Check out the great series of e-cards for Papa’s Day 2013 from Strong Families. Some of the images are embedded here.
This builds on the success of the Mama’s Day campaign in recent years, which I talked about last month. It all comes from the organization whose motto simply is: “All Families Matter.”
Strong Families is a home for the 4 out of 5 people living in the US who do not live behind the picket fence—whose lives fall outside outdated notions of family, with a mom at home and a dad at work. … From a lack of affordable childcare and afterschool programs, to immigration policy and marriage equality, the way we make policy and allocate resources needs to catch up to the way we live.
We see the trend of families defining themselves beyond the picket fence—across generation, race, gender, immigration status, and sexuality—as a powerful and promising development for the US, and we want to help policy makers catch up.
Our vision is that every family have the rights, recognition and resources it needs to thrive.
I love the fact that Father’s Day as a nationally recognized day in the U.S. only came after the success of Mother’s Day, originally an anti-war peace and reconciliation campaign. Whatever it means for you, consider also honoring the men in our communities who don’t fit the stereotypical norm of fathers in this country.
SPARK Reproductive Justice Now has joined Strong Familes with their efforts this week:
SPARK will highlight African-American Papas by hosting a twitter chat to discuss contemporary media portrayals of Black fatherhood, launch an article honoring our feminist forefathers, and feature statements of solidarity from fathers who are standing with Black women for reproductive freedom for our communities….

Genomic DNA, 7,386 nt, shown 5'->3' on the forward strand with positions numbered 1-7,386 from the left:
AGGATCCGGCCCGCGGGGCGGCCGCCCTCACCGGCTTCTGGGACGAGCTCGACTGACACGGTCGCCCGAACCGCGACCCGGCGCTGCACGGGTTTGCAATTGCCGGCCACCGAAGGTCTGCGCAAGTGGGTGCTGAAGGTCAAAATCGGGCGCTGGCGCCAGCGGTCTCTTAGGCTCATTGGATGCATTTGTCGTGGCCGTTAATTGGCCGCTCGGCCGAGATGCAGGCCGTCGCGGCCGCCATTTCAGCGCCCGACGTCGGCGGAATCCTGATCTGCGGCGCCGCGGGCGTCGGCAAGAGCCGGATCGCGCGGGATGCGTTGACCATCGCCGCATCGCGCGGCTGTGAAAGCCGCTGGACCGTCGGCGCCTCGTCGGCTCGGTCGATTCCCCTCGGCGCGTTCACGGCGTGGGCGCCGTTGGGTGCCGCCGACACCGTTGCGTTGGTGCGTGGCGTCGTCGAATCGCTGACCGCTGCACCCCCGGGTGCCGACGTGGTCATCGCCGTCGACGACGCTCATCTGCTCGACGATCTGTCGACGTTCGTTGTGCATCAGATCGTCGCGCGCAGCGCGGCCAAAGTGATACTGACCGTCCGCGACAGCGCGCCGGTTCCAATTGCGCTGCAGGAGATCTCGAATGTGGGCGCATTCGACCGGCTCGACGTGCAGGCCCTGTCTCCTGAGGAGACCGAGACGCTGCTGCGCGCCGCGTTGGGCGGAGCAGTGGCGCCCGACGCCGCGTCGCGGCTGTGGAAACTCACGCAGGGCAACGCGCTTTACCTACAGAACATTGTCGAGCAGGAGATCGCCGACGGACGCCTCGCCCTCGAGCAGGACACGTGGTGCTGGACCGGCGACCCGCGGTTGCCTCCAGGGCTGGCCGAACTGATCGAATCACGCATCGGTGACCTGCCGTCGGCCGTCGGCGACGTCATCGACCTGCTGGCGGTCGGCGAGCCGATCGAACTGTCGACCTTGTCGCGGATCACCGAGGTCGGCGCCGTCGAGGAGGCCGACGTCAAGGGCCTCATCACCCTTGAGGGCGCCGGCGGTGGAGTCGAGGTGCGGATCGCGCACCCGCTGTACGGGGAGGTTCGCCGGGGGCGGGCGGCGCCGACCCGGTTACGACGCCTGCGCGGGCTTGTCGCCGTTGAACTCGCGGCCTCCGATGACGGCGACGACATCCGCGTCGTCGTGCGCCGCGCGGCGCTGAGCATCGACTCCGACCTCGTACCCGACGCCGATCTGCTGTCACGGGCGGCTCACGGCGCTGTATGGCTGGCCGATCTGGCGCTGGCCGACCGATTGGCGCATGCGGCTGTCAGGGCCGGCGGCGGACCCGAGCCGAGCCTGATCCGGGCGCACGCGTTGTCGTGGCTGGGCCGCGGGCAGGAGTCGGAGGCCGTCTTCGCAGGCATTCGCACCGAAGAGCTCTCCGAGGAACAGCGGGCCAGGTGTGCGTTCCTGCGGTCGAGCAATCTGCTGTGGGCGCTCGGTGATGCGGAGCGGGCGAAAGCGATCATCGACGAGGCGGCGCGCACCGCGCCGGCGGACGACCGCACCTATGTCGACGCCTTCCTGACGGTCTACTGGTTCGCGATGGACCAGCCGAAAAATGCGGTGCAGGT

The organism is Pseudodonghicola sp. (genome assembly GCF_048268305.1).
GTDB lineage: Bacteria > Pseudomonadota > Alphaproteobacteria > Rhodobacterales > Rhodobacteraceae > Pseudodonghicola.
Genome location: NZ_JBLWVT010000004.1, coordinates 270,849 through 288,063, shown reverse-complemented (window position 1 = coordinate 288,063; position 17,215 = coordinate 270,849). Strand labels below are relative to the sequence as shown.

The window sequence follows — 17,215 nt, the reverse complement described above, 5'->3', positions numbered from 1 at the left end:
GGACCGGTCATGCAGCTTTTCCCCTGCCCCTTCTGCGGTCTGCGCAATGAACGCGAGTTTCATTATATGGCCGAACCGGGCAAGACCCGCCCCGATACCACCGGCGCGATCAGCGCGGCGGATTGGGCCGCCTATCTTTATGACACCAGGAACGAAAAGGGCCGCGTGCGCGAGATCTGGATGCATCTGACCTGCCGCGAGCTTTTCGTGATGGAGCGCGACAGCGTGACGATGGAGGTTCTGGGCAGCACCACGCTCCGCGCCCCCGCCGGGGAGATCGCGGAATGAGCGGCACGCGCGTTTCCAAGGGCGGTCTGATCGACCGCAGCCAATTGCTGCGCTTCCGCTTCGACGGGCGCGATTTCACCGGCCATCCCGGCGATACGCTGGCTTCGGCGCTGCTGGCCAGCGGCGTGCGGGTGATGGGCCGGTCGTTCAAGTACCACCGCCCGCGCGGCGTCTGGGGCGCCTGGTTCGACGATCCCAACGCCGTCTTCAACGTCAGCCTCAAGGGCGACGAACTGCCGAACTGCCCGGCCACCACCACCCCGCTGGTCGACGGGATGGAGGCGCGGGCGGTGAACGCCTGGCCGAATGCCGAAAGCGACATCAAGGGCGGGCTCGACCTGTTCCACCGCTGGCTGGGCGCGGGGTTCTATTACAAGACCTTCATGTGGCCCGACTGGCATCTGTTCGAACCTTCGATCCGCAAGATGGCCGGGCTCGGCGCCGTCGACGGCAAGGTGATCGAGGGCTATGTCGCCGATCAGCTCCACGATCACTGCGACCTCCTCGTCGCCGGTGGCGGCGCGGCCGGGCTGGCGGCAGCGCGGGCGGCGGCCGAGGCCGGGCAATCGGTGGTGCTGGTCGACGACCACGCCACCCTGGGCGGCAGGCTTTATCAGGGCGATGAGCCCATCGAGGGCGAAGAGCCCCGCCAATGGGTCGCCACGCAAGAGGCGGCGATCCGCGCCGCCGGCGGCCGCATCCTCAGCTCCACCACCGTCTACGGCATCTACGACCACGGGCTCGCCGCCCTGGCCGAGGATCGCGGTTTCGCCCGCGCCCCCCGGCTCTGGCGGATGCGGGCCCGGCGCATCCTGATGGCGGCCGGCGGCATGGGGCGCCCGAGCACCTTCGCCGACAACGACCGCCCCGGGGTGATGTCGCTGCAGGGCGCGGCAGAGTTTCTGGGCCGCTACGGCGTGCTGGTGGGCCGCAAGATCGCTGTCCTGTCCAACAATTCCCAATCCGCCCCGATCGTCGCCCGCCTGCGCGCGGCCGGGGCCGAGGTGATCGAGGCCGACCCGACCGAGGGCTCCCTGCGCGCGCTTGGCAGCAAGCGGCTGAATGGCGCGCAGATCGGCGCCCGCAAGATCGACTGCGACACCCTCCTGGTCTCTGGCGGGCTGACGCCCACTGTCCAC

Whether you call him Dad, Dadda, Coach, Popps, Uncle, or Papa – this year we are celebrating Fathers’s Day, to share the breadth and depth of our families’ experiences with caregiving!
Here is some of their conversation with father and social justice activist, Terrence Courtney:
“How do you work in solidarity with Black women in the fight for reproductive justice?”
“The work that I do as an organizer with the Black Alliance for Just Immigration (BAJI) and all the work I’ve done as an organizer for nearly 2 decades has been about the task of dismantling oppression. Through study and practice, I’ve learned that the many forms of oppression that exist are interrelated in an intersecting matrix that impacts the life chances of Black women and Women of Color the most. …
When we are able to liberate Black women from this triplet of oppression, we then can see a bright horizon of freedom for the rest of society. This is why I am a supporter of healthcare access, reproductive choice, and the elimination of shackling incarcerated [pregnant] women in general, and Black women specifically. Moreover, when I organize for human rights as a way to help destroy oppression, I believe it’s necessary to prioritize base building, alliance building, consciousness-raising, and leadership development for Black women.”